Fires rage near Coonabarabran in January 2013.

Fires rage near Coonabarabran in January 2013. Photo: AFP Photo/NSW Rural Fire Service

A parliamentary inquiry into the Coonabarabran fire that claimed 53 houses in 2013 is likely to blame the National Parks and Wildlife Service for critical delays in handling the blaze, Fairfax Media understands.

The NSW upper house investigation is also expected to call for changes to streamline the payment of compensation to householders and farmers following the fire which started in the Warrumbungle National Park before spreading to neighbouring properties.

When former prime minister Julia Gillard visited the scene of the January 2013 "Black Sunday" Coonabarabran fire and met those who had lost their homes, she likened the scene to a lunar landscape.

On Friday, the inquiry will report on where firefighting systems failed.

A firefighting source has told Fairfax Media the inquiry is also expected to be critical of the delay in giving the emergency a "Section 44" status, where all responsibility passes to the Rural Fire Service. 

The inquiry, led by Legislative Council member Robert Brown, of the Shooters and Fishers Party, was called for by residents frustrated by the length of time being taken by the coronial inquiry. There is still no date for the release of the coronial inquiry report.

Mr Brown declined to comment on the findings of his report.

"All I can say is that our inquiry has canvassed all of the issues that were raised, has made a series of recommendations and our hope would be that the government would act upon these issues and do it quickly," he said.

"There have been a series of coronial inquiries going back 25 years now for major fires. Generally, their recommendations have been very clear, very blunt and very plain. The problem seems to have been that governments have not accepted and acted upon many of those recommendations."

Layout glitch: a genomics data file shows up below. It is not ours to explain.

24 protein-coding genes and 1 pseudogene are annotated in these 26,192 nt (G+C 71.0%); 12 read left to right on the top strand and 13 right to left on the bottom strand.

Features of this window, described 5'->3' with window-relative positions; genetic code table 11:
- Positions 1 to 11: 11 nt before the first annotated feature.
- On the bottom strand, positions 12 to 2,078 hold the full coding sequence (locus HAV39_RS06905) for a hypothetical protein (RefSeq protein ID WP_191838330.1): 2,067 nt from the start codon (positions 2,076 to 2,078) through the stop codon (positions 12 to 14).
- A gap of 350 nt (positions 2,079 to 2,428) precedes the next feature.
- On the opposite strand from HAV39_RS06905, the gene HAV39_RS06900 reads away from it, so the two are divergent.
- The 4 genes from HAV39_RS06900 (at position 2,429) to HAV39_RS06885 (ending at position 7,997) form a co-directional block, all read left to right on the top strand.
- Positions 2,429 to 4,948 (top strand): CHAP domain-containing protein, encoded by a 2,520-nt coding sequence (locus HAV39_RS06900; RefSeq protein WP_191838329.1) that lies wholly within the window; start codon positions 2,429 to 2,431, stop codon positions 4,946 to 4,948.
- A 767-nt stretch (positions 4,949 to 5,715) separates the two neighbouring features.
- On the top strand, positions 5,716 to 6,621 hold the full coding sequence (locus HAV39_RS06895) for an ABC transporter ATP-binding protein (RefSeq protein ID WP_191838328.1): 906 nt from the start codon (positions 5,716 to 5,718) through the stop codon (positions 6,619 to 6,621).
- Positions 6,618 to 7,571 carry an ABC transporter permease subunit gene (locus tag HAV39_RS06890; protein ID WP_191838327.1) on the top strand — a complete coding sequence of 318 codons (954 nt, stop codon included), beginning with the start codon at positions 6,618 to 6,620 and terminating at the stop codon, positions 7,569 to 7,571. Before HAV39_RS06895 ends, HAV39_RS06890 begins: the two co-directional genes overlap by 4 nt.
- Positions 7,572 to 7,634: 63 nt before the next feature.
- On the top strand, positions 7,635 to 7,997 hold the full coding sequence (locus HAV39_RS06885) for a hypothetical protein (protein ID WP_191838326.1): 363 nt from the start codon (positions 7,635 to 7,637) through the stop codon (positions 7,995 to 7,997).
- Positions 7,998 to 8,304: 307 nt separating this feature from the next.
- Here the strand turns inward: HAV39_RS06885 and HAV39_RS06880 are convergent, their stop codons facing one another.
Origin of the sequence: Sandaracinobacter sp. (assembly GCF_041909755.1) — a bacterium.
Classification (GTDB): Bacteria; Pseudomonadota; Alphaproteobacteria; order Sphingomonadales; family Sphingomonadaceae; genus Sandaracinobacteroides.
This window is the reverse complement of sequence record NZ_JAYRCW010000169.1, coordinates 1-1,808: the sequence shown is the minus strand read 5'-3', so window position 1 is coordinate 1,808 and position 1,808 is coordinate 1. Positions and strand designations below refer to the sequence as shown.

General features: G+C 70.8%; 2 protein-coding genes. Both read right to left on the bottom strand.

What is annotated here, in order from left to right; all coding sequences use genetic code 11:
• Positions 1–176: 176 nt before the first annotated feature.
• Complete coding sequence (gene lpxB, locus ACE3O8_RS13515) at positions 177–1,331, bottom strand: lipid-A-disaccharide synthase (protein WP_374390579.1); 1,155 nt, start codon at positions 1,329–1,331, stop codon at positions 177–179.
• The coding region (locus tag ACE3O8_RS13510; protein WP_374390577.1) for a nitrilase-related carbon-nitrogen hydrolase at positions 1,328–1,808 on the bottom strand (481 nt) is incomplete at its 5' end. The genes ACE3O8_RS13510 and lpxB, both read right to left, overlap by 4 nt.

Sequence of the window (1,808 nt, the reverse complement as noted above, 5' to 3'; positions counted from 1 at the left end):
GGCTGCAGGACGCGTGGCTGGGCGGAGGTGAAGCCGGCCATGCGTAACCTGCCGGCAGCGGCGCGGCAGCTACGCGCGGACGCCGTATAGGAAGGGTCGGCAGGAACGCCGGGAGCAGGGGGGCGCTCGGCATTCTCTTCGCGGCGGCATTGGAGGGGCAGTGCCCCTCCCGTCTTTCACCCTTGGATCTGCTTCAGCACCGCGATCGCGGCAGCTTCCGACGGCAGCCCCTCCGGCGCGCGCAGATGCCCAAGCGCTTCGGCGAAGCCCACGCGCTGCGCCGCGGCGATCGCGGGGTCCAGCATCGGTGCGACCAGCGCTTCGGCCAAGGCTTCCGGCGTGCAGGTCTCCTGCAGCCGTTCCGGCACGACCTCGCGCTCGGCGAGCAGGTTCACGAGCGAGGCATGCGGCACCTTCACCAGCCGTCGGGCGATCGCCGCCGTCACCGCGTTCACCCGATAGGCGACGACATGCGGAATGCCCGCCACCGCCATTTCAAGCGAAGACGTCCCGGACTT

The biggest controversy surrounded the decision to start backburning on a day when catastrophic conditions with 44-degree temperatures and strong, dry winds were forecast.

An alliance of Coonabarabran property owners told the inquiry they believed that National Parks and Wildlife Service formulated a plan to light a backburn to control the fire which was questioned by the divisional commander in control but he was overruled.

"We believe that other NPWS staff also disagreed with the proposed backburn operation," the group stated.

But the NSW government said in a submission that backburning was discussed at the time of shift changeover for the NPWS incident controllers, with both the departing and incoming controllers '"discussing and agreeing to the modified strategy".

Rural Fire Service stations were informed of a new protocol last July which requires that an incident controller from the National Parks and Wildlife Service must provide situation reports and other information to the fire services.

The upper house report is expected to call for even further clarity over command and control.

Farmer Stephen Lill, speaking of the legacy of the fire, said that his son, Martin, had left the farm six months after the fire, which destroyed 88 prized cows. 

"He didn't like burying his cows," he said.

Both he and his wife, Elaine, had suffered depression and he was $1.1 million out of pocket, he said.

Told that it was likely there would be calls for compensation payments to be expedited, he added: "If that proves to be correct, it's the best news I've had in two years."